Merchants lobby to keep Riverdale Ave. identified

By MIAWLING LAM

Merchants have joined elected officials in deriding plans to eliminate “Riverdale Avenue” from new Henry Hudson Parkway road signs, arguing the omission will negatively impact the area’s identity.

The North Riverdale Merchants Association raised concerns about the proposed change at last Thursday’s Community Board 8 economic development committee meeting.

President Gary Wartels said the plan to remove all references to “Riverdale Avenue” on overhead northbound exit signs at the West 239th and West 253rd Street exits was a grave mistake.

He said the elimination would turn the area into another anonymous neighborhood and feared motorists would get lost if the signage design process proceeded as planned. Wartels said he already receives up to 15 calls a month from members of the public wanting to reach his store.

“I clearly see both sides of the issue between upgrading the signage for the environment,” he said. “On the other hand, given the economy right now, anything we can do to promote Mosholu and Riverdale Avenue as a cohesive shopping area and business area is what we need to do.”

Wartels said an apt compromise would be to erect a smaller sign on the highway that advertises the exit as feeding into a Riverdale shopping district.

As the Riverdale Review reported last month, dozens of traffic signs along the parkway will be moved, replaced or removed completely under an ambitious $8 million program.

Officials assert the changes would improve safety, upgrade communication effectiveness, boost aesthetics, save money and cut extraneous messages currently bombarding drivers along the parkway, starting from West 125th Street in Manhattan to the Westchester County border.

With respect to the contentious removal of “Riverdale Avenue,” authorities argue if the cross street were to remain on the new signs, a costly overhead sign would need to be erected—a structure that costs around $150,000 to install and maintain.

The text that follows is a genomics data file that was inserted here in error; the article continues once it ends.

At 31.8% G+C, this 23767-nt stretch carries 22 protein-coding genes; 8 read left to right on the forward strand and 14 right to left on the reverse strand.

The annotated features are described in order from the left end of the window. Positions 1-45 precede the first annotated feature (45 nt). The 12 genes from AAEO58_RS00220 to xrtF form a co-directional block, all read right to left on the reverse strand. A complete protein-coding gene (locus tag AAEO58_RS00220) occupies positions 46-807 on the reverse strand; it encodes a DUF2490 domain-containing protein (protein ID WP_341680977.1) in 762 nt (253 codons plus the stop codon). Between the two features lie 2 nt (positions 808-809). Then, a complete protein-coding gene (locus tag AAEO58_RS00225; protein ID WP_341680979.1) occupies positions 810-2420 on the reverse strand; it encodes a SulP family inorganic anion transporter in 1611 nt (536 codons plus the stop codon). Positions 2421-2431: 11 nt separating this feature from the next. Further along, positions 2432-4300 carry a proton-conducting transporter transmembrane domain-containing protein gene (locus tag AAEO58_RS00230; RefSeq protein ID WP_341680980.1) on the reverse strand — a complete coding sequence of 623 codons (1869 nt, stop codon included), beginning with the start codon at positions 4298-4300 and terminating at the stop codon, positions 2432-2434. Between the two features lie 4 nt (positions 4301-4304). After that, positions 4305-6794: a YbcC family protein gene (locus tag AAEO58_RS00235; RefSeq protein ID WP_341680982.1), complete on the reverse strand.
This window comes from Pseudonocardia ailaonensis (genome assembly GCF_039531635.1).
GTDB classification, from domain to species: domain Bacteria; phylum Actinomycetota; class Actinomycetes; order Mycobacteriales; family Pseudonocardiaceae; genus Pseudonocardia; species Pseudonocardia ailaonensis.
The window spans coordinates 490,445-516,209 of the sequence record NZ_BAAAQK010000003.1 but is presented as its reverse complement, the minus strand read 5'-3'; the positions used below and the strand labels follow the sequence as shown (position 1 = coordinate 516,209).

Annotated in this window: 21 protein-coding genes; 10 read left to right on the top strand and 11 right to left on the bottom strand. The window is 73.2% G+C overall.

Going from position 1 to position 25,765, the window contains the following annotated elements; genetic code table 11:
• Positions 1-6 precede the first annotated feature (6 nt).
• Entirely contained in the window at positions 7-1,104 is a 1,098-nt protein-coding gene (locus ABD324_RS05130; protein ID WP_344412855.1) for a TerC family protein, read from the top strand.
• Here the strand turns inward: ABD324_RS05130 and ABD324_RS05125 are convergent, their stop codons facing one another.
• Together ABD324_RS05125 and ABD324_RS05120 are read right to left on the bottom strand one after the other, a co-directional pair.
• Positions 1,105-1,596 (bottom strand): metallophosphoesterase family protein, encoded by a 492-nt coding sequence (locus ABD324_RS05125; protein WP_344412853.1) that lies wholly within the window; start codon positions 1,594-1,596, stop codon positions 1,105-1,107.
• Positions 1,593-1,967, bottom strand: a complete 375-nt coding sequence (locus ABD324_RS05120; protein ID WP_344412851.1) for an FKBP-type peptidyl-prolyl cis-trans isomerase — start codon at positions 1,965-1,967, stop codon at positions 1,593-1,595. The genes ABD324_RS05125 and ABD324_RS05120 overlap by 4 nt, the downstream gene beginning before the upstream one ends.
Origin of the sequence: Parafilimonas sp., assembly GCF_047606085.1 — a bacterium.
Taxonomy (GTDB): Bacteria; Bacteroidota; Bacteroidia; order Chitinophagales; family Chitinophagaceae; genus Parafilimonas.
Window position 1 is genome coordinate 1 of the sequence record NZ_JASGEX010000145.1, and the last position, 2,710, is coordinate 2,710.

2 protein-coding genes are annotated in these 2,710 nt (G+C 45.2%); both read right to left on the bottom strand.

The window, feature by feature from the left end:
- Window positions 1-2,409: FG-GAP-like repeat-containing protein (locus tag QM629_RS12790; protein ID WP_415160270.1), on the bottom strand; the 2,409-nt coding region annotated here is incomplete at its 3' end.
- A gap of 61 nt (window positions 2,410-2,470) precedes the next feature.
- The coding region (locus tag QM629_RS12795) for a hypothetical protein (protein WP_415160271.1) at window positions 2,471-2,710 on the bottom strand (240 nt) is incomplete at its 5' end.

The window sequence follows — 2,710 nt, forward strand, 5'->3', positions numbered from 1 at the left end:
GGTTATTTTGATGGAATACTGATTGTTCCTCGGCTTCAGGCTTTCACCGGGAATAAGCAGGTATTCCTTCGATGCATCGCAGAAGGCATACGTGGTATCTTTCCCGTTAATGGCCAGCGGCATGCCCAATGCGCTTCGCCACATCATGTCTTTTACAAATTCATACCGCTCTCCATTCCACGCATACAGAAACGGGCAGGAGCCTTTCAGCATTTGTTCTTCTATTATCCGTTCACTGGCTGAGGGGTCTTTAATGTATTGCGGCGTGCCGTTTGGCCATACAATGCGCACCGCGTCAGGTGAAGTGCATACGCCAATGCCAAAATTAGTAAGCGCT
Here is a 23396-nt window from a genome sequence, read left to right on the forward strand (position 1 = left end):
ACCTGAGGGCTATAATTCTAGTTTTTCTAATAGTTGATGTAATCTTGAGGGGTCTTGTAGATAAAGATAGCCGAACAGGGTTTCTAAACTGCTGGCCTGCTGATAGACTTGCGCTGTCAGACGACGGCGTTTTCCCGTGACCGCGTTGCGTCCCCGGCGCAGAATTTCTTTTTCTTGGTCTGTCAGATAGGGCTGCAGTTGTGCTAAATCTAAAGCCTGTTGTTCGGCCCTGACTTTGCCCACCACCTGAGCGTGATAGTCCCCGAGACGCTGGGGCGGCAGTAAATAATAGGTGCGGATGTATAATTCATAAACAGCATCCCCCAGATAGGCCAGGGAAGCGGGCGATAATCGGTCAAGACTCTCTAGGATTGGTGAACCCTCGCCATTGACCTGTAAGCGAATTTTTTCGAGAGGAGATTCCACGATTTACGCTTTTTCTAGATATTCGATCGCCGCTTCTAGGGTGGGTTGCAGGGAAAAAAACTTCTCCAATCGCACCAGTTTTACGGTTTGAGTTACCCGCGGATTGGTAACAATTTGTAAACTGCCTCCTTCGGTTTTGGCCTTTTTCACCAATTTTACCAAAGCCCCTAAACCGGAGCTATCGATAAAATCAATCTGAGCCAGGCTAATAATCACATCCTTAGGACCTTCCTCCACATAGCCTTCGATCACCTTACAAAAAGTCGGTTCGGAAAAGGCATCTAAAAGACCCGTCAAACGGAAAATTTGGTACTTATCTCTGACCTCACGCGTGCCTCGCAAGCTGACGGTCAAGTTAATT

CB8 economic development committee chair Sergio Villaverde threw his support behind preserving existing references to “Riverdale Avenue.”

“My sense with discussing with the other chairs and others outside of this community board is that it’s unanimous that we all want to keep the nature of the neighborhood identified in some specific way,” he said.

“So whatever the Department of Transportation does, it should actually work to promote the business districts and the unique characters of all the neighborhoods, especially those within our community board.”

New York State Department of Transportation spokesman Adam Levine said authorities were still in the design process and assured the public that no final decision has been made. He also stressed that officials have been made aware of the community’s concerns.

“We anticipate that there will be additional conversations and some get-togethers in the near future to try and discuss things and see all the different sides of the issue,” he said.

The signage design process is set to finish in October, before construction begins in spring 2013. Work is set for completion by fall 2014.

Just last month, Assemblyman Jeffrey Dinowitz panned the idea after NYSDOT representatives presented their plans at a joint CB8 meeting.

“Taking ‘Riverdale Avenue’ off those signs is a mistake,” he said at the time. “The streets in Riverdale are confusing to many people, and saying there’s not enough room for ‘Riverdale Avenue’ is a pretty lame reason.

“I’m sure they can find a way to include the words ‘Riverdale Avenue’ on those signs.”

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